Harrison County

A Gulfport official's $12K pay raise is getting backlash on Facebook

Gulfport Public Information Office/Community Relations Manager Chris Vignes, second from left, can often be seen at city events. Here in 2015, he and Gulfport Police Chief Leonard Papania honor William and Lisa Spares of Gulfport and their 1972 Oldsmobile Cutlass 442 W-30 at Cruisin' The Coast. The Spareses not only won the Gulfport Mayor's Choice Cup but also the Car Most Likely to Chase award chosen by Papania.
Gulfport Public Information Office/Community Relations Manager Chris Vignes, second from left, can often be seen at city events. Here in 2015, he and Gulfport Police Chief Leonard Papania honor William and Lisa Spares of Gulfport and their 1972 Oldsmobile Cutlass 442 W-30 at Cruisin' The Coast. The Spareses not only won the Gulfport Mayor's Choice Cup but also the Car Most Likely to Chase award chosen by Papania. amccoy@sunherald.com file

An almost $13,000 raise in Gulfport kicked off a Facebook ruckus over the weekend.

Public Information Officer/Community Relations Manager Chris Vignes got the increase and a new job description at last week's council meeting. Then on Saturday, Shana Blevins McDaniel posted Chief Administrative Officer John Kelly's letter that recommended the new job and raise.

She questioned why Vignes got such a large raise when police officers haven't. Gulfport police officers' pay ranges from $34,329.96 to $41,494.78.

She invited people to share her post, and 110 took her up on that offer. And most of the commenters supported her point of view.

As did Ward 3 Councilwoman Ella Holmes-Hinds.

"I can't support that salary at this time," she told the council before voting against the ordinance changing Vignes' job and salary. "I know how important that position of PIO is and how important the police PIO is. It would make a difference if we were looking at salaries in a more comprehensive way. Looking from department to department to department. How many years has it been since they had a raise?"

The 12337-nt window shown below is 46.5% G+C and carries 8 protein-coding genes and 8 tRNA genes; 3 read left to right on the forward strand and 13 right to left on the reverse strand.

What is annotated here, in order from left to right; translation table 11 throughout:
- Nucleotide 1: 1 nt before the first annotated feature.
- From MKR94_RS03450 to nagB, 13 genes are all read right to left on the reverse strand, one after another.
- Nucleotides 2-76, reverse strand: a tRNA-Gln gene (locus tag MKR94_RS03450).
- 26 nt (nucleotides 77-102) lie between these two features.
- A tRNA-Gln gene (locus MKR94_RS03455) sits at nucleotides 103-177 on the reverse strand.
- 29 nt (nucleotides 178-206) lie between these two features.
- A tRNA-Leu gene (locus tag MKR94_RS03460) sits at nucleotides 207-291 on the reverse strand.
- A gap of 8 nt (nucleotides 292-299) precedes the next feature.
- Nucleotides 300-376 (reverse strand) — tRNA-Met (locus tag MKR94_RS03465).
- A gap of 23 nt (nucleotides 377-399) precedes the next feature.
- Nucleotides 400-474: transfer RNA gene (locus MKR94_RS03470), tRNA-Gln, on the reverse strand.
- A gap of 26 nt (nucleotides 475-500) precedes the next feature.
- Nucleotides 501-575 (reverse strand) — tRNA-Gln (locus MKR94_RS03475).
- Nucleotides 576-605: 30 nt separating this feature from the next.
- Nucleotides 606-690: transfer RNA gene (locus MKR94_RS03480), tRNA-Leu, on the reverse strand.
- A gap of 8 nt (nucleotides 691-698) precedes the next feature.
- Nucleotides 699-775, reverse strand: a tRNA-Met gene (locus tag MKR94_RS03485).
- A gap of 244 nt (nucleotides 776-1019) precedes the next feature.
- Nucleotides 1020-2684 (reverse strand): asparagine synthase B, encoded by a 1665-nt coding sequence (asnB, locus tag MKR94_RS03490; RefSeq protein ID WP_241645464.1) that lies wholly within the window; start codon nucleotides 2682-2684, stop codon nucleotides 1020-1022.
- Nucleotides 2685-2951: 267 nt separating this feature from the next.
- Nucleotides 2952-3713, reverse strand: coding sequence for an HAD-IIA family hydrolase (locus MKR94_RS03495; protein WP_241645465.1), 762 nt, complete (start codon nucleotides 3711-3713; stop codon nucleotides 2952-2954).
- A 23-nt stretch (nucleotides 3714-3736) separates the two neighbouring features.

Ward 5 Councilman Myles Sharp said he, too, would prefer to give raises at budget time, but there was a good reason not to wait in this case.

"We have some very valuable members of our team that we are at great risk of losing to the private sector," Sharp said. "The private sector loves to poach our good people."

Kelly said Vignes was being elevated to management and his new salary is comparable to other managers.

The Sun Herald asked Vignes what he thought about the fuss, but he deferred to Mayor Billy Hewes.

Hewes said he was at a conference of mayors where community outreach was a topic of discussion. At first he said he thought that was something the city needed to add but then realized that Vignes already played that role.

"He has certainly brought value to the city beyond what is in his job description," he said. "We made the decision to create a manager position. He's done a bang-up job."

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